When it comes to family decisions, choosing a great nanny is vital. You’re looking for someone you trust to care for your children, and if all goes well, to become an important part of your life and your home.
“Childcare is not an easy job,” says Priscilla Valez, who works as a nanny in Washington, DC. “We are working to help families strengthen their daily routines, provide education to their children, and aid their families especially in early, crucial developmental years.”
Before embarking on nanny interviews, have a heart to heart with your partner—or a trusted parent friend—to prioritize what is truly important to you in a nanny. Is first aid training nonnegotiable? Are you looking for someone who will spend plenty of time playing outside? Will they need to drive your kids, or take them on public transportation?
Hand in Hand: The Domestic Employers Network, suggests having the job details ready before you start the hiring process. (You can check out their list of resources here.) “Provide a detailed job description to review and ask if the candidate has any concerns or questions about it or any other issues,” suggests organizer Erica Sklar. Once your expectations are clear, you’re ready to dive in and find the best match.
If you’ve narrowed down your list of applicants to a handful who seem promising, the next step is to set up interviews and get to know them better. Interviewing can feel overwhelming, and understandably so. Here’s a guide to navigating the process as smoothly and confidently as possible.
If you’re screening many people, you might talk with them over the phone to narrow down your pool to a few top contenders. A phone chat is great for making sure you’re on the same page with salary, schedules, vaccines and COVID protocols, and other important logistics. Make sure to ask if your applicant has accessibility needs - for example, are they able to manage steps in your house? Do they have any allergies you may need to accommodate? - and is comfortable with your pets. Mention any other requirements you have, like references or training.
Once you’re seriously considering a nanny, invite them into your home. Ideally, your children will be there (and awake!), so you can see how they interact. The job will be IRL, so it’s great to make sure that you and your kids feel comfortable with the new nanny-to-be.
The National Domestic Workers Alliance (NDWA) says that it’s important for both the worker and the employer to get to meet and interact with the kids before accepting the job. This step “should be considered a paid second part of the interview process,” they recommend. Keep in mind that having parents in the mix changes the dynamic between nannies and kids, so consider that factor when arranging this time. Ideally, create some space for the nanny and the kids to interact without hovering too much so they can get to know each other.
Erin Bigelow-Umar, who works in the television industry in New York City, knew she had found an ideal fit as soon as she met her nanny. “Once I saw how she interacted with my two-month-old son, I knew she’d be teaching me what to do as a new mom,” Bigelow-Umar remembers.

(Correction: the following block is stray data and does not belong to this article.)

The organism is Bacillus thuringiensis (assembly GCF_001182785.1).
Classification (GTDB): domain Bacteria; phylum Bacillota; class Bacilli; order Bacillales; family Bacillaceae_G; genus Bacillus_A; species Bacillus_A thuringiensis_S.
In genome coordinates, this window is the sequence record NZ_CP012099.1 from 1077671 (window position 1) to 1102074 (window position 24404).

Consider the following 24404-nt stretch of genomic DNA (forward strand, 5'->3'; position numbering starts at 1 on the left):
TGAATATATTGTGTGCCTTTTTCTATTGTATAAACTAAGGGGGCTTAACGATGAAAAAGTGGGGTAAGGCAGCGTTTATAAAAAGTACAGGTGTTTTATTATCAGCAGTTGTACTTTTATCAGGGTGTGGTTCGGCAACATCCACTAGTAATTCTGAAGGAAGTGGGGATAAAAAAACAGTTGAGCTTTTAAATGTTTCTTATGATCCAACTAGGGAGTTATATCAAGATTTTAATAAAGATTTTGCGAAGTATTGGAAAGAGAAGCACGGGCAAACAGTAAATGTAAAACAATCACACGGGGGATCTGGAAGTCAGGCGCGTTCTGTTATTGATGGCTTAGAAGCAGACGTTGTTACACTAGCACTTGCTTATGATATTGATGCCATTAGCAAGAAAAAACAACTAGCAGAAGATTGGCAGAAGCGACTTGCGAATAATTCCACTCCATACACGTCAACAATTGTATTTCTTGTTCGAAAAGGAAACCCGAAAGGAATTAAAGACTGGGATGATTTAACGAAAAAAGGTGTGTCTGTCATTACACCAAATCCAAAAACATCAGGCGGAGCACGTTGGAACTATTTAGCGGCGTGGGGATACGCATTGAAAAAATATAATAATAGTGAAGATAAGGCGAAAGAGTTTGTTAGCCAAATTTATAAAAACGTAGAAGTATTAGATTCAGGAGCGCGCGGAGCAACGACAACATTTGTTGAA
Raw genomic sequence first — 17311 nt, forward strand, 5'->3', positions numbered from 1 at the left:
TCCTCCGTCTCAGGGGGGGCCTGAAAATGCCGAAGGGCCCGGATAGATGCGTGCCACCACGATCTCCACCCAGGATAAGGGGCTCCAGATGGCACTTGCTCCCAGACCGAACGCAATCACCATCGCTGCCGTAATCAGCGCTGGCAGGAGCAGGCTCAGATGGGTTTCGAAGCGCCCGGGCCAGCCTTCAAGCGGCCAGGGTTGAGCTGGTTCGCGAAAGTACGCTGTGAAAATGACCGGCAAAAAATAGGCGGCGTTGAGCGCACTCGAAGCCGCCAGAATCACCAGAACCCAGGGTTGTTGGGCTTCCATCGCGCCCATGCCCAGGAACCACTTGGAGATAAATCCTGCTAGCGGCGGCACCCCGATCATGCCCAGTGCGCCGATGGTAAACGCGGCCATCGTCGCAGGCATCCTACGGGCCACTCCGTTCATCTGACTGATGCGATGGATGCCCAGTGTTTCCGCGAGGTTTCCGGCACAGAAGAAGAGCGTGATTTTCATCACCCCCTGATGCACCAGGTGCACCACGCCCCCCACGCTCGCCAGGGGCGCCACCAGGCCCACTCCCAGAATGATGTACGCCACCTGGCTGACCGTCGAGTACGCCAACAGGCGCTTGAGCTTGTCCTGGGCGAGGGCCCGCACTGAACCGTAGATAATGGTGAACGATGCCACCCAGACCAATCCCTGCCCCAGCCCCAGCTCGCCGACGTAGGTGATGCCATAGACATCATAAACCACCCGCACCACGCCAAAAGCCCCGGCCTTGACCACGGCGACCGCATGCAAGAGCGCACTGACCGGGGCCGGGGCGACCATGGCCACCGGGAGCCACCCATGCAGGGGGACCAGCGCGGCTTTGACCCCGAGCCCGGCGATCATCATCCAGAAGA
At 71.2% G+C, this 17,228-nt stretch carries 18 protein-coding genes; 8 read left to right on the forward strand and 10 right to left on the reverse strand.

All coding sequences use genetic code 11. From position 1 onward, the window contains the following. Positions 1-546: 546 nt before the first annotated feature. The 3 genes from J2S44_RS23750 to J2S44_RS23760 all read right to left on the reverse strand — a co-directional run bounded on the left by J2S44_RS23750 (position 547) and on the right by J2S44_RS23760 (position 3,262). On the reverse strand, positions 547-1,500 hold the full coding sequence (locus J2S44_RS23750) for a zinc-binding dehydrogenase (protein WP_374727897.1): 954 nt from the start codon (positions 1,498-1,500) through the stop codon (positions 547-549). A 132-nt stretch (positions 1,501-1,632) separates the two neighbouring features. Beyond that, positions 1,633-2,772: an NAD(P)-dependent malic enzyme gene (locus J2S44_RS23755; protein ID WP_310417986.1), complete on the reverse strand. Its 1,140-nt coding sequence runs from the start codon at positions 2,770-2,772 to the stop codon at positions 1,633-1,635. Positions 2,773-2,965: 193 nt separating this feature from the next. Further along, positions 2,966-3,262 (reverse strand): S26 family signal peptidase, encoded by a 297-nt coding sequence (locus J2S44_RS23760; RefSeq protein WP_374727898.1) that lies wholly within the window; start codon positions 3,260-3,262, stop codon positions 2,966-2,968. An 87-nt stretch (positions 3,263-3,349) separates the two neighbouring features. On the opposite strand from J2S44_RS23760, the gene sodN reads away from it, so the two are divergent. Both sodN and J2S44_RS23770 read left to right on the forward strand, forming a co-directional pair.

Encourage your potential nanny to ask you any questions and answer them honestly. You might be the one officially conducting the interview, but communication is a two-way street. “When you communicate clearly, everyone wins,” says Sklar.
It’s essential that your applicant has a clear understanding of the job and feels like the position is a good fit. The interview is a great opportunity for you to get to know each other better, so feel free to share about your parenthood journey, philosophy, and essential information related to your child's care.
Plenty can be communicated nonverbally, too. Is this person professional? Do they seem gracious? Would you like to have them in your home regularly? Factors like body language can help you get a read on their personality.
Hiring a nanny is a deeply personal decision, but it’s also an official employee hiring process. Legal guidelines absolutely apply. Steer clear of asking a candidate about age, religious views, race, sexual orientation, or their plans on becoming pregnant.
Ask open-ended questions and pay careful attention to the answers. “I was radically transparent,” says Emily Pearl Goodstein, who runs a strategy firm in Washington, DC. “As in we live in an apartment. We will both be home during the day. We want to laugh with our nanny. Does that sound like an environment you’d like to work in? Then I asked what didn’t and did work about other families they’d worked with.”
If you’re not clear on an answer, follow up. Trust your gut. If you’re honest and kind, you’ll be off to an excellent start.
Training and background
Philosophy and approach
Getting to know them better
If the interview went well, you’ve gotten to know each other better and hopefully made the start to a productive working relationship. Congratulations. Now you can move on to the next steps: check references, offer them the position (hooray!), and create a work agreement together.
For more helpful information about fair wages, paid time off, and keeping the lines of communication open, check out Hand in Hand’s resources. Here’s to a fantastic working relationship now and for the future.
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